More than 8,500 Airmen applied to formally transfer into the Space Force during the month of May, about half the number of people who currently work for the fledgling service.
Space Force officials will choose about 6,000 of those satellite operators, intelligence analysts, cyber professionals, and others to join the service for a two-year term, according to a June 9 release. Applicants will hear back in July about selection boards and other next steps.
“I am incredibly proud of the men and women who made the bold decision to volunteer to join the U.S. Space Force and defend the ultimate high ground,” said Gen. Jay Raymond, the service’s Chief of Space Operations.
A Space Force spokeswoman did not immediately answer how many Airmen were eligible to apply in the first, and likely only, transfer window for Active-duty USAF officers and enlisted personnel. About 16,000 people are assigned to the Space Force overall, including Air Force employees whose career fields will remain within the air service, people from the other armed forces who worked for the Space Force’s predecessor organization, and civilian employees.
Those who are selected will take their oaths in phases, starting with space operators in September. Other career fields need to wait until February 2021 to join. DOD believes the service will ultimately end up with about the same number of formal members as are assigned to it now.
Some were hesitant to sign up for transfer because they want to see how the service takes shape, or because they are unsure whether there will be a place for them as Reservists or Guardsmen. Those people are still in limbo as the Pentagon decides whether to pursue a reserve component for space.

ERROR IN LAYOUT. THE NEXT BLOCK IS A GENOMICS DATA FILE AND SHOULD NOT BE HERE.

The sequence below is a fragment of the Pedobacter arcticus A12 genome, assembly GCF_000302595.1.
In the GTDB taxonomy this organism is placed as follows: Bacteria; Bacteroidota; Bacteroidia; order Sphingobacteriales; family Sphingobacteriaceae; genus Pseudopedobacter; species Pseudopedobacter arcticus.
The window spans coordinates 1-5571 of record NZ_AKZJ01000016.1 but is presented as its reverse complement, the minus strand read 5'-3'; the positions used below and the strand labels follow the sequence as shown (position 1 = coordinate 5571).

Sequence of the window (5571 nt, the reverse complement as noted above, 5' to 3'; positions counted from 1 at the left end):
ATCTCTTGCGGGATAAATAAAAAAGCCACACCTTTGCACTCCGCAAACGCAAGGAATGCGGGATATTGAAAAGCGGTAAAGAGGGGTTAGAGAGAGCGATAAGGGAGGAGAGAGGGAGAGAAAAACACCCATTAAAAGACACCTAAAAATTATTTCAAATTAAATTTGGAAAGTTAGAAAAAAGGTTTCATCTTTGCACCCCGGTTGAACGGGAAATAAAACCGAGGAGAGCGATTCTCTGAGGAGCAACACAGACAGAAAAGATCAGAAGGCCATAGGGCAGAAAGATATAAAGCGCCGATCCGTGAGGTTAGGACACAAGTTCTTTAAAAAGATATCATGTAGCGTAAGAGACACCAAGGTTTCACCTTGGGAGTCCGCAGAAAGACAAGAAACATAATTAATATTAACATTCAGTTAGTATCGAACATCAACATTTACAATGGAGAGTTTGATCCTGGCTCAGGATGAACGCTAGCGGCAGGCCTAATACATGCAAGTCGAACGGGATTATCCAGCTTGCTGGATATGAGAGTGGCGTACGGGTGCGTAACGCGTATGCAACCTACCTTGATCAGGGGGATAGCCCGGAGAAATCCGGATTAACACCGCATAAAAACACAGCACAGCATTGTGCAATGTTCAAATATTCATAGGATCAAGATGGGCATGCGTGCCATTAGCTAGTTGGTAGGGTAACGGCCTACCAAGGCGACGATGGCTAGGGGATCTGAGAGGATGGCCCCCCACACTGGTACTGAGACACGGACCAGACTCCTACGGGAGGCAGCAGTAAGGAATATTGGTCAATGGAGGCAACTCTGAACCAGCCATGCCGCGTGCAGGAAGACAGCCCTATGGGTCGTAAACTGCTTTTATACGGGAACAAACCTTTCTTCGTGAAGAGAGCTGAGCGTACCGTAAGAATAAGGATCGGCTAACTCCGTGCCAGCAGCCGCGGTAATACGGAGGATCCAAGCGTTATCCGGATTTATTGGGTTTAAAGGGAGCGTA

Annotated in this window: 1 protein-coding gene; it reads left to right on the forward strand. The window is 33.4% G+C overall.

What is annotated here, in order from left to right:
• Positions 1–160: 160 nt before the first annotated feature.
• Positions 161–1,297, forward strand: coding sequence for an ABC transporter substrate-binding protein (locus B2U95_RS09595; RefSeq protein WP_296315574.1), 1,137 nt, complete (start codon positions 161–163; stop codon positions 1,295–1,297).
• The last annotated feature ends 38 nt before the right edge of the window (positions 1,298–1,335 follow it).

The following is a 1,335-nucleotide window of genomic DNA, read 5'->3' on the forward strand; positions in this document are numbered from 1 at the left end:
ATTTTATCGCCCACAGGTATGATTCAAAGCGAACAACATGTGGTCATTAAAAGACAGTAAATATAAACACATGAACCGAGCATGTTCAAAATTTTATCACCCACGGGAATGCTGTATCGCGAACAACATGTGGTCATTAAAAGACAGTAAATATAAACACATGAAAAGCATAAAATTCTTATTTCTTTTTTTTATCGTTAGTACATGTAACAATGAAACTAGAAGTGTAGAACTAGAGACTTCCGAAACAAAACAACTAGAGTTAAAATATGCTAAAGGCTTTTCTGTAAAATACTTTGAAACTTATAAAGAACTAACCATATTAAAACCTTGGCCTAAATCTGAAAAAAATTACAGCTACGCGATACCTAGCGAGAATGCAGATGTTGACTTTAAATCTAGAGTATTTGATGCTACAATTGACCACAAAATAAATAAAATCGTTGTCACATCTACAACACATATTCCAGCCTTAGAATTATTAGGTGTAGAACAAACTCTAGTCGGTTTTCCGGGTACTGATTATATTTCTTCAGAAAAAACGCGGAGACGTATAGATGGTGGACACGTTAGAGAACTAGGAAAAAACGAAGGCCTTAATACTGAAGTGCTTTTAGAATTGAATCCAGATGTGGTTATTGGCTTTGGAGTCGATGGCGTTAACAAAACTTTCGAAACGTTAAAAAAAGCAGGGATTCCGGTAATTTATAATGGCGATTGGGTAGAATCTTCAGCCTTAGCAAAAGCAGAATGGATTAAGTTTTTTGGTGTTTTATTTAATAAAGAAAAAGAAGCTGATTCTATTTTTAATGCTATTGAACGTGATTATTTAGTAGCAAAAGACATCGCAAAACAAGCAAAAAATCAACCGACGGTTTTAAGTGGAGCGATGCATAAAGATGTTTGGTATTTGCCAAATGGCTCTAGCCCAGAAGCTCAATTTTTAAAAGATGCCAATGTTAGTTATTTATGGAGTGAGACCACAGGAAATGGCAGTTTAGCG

“Air Guard and Air Force Reserve units executing space missions are currently aligned to the Space Force, and will continue supporting Space Force missions in this status while the future of the reserve component for the Space Force is determined,” the Space Force said June 9. It added: “The status of Department of the Air Force civilians, whether assigned to Air Force or Space Force organizations, is unchanged.”
People who do not want to join the Space Force will be directed to other career fields, reserve forces, separation, or retirement. They can stay in the Air Force and could be assigned a job in the Space Force.
Most Army and Navy space professionals will get the chance to join the Space Force starting in fiscal 2022, though USSF is crafting rules to let a limited number of Soldiers, Sailors, and Marines in during fiscal 2021.
Meanwhile, the military wants to dispel the notion that it could be embroiled in a trademark dispute with Netflix’s “Space Force” television show that debuted May 29, as suggested in a recent Hollywood Reporter article.
“Branding and trademark licensing related to the U.S. Space Force is currently underway by the Department of the Air Force, in the United States and elsewhere,” spokesperson Lynn Kirby said. “The Department of the Air Force has applied for trademark registrations for the SPACE FORCE mark with the [U.S. Patent and Trademark Office] and has common law rights to the word mark and other Space Force intellectual property. We are not aware of any trademark conflicts with the fictional program ‘Space Force’ produced by Netflix.”
The show, starring Steve Carell, does not use the official Space Force seal or other branding used by the government entity, apart from its name.
“As an equal branch in the Department of Defense, U.S. Space Force marks are afforded the same legal protections as those of the U.S. Army, U.S. Marine Corps, U.S. Navy, U.S. Air Force, and U.S. Coast Guard,” Kirby said.